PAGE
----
Warning: Spoilers for 13 Reasons Why season 4 ahead.
The threat of a school shooting has loomed large in 13 Reasons Why, from Tyler Down’s (Devin Druid) cache of weapons in season 1 to his attempt to commit a shooting during a school dance. In the sixth episode of season 4, the fears are still palpable as Liberty High goes into lockdown for a hyper-realistic active shooter drill — but not everyone knows it’s a drill, and the experience traumatises students and faculty alike. Just how legal are unannounced active shooter drills, and how do they affect students mentally?
In the episode, Principal Bolan (Steven Weber) announces over the PA that the school is going into a "code red hard lockdown." Right away everyone jumps into action: students are instructed to help barricade doors and hide under tables and desks, visibly shak en. Liberty High staff appear to be just as in the dark as students whether it's a drill or not.
Since the 1999 Columbine shooting, active shooter drills have become commonplace in schools across the U.S. The drills range in intensity, from the sound of gunfire to actors or police posing as shooters and "gunmen" rattling classroom doorknobs — much like the one in 13 Reasons Why. Following the Sandy Hook school shooting in 2012, the Department of Education adjusted its shelter-in-place response recommendation to “run, hide, fight,” according to the New York Times, sparking a cottage industry of “security programs” for schools and law enforcement that include fake blood, shooting teachers with pellet guns, and simulated gunshots.
Ninety-five percent of schools conducted active threat drills in 2015-16, according to the Department of Education. At least 42 states require emergency drills in schools, the Trace reported, with eight mandating active shooter drills, but those laws and requirements vary state to state. In Indiana, for example, schools must conduct a drill within the first 90 days of the school year. Minnesota school boards must have a “crisis management” policy that includes five lockdowns, five fire drills, and one tornado drill. New Jersey’s law mandates “security drills” in addition to fire drills once a month. Active shooter, bomb threat, lockdown, and non-fire evacuation drills must be held twice a year in the state. Following the Parkland school shooting, the Marjory Stoneman Douglas High School Public Safety Commission in 2019 said Florida schools should have four active-shooter drills per year.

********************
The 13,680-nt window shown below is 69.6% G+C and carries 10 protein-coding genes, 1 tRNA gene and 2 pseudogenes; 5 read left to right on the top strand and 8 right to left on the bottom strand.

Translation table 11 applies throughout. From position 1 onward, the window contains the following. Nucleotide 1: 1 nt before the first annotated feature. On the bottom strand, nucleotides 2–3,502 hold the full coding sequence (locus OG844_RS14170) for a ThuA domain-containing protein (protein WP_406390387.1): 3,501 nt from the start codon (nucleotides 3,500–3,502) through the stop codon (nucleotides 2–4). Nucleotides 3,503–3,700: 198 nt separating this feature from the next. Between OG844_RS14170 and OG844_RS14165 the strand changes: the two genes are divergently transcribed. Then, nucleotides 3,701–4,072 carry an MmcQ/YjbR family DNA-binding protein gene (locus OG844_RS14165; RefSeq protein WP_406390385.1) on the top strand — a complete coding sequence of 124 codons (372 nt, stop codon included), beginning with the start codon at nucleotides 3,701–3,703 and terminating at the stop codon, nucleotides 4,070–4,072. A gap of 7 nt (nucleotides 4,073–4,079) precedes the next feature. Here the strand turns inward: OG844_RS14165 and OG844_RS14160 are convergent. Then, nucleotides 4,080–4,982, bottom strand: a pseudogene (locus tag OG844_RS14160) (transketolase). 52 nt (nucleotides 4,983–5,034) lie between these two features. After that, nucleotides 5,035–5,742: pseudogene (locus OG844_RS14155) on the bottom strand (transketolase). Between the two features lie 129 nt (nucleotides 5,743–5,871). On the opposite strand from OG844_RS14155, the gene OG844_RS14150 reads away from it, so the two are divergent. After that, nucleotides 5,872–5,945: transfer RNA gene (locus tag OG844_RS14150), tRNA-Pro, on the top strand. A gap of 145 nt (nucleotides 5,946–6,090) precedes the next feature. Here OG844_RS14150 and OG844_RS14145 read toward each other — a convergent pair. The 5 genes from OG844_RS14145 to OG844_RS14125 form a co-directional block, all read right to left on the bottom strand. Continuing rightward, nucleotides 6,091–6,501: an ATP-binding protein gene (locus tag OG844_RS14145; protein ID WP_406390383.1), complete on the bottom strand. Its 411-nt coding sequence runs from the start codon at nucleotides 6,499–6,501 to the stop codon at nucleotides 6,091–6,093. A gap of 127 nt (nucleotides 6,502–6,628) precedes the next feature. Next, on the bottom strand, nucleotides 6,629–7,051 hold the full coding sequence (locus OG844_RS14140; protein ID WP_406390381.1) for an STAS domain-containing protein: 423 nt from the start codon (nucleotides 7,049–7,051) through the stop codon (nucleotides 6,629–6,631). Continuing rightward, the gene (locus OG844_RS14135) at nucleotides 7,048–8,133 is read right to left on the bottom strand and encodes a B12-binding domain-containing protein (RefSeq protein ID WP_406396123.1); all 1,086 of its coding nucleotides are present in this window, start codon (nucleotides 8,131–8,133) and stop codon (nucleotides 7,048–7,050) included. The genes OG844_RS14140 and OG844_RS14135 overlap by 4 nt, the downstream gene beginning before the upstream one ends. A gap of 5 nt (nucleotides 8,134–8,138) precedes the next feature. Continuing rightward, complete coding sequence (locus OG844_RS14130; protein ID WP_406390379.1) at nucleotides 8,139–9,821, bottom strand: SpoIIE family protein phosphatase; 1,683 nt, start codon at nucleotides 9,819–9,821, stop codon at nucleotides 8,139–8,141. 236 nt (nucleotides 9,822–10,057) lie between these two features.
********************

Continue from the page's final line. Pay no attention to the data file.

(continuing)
Unannounced, hyper-realistic active shooter drills have been widely condemned by child trauma experts, teachers’ unions, and gun control advocacy organisations for being “harmful and misguided.” The graphic drills put teachers and students in “the most frightening situations,” Lily Eskelsen García, president of the National Education Association, told the Guardian.
“Everywhere I travel, I hear from parents and educators about active shooter drills terrifying students, leaving them unable to concentrate in the classroom and unable to sleep at night,” Eskelsen García said, per Everytown for Gun Safety.
Greg Crane, founder of the ALICE Training Institute, the largest private provider of active shooter training in the U.S., told the Times the drills are not meant to instill fear. “The training is not designed to scare anyone,” he said. “I don’t have to make it real to get you to understand how the strategies work.”
The hyper-realistic drills, however, could trigger past trauma or anxiety in children. “It’s psychologically distressing for a young child to practice active shooters coming into your area,” Dr. Laurel Williams, chief of psychiatry at Texas Children’s Hospital, told Everytown. “It’s not clear to them that the drill is not real.”
Research into their effectiveness of active shooter drills is also lacking. Children experiencing the drills are still learning coping skills. “People tend to forget that if your child reacts to a drill in a way that’s tolerable, it doesn’t mean that others do,” Dr. Bruce D. Perry, founder of the ChildTrauma Academy, told the Times.
In February, Everytown, the American Federation of Teachers, and the National Education Association called on schools to end “extreme and unannounced” active shooter drills. The focus should be on tackling gun violence “before it ever gets to our schools,” Shannon Watts, founder of Moms Demand Action for Gun Sense in America, told the Guardian.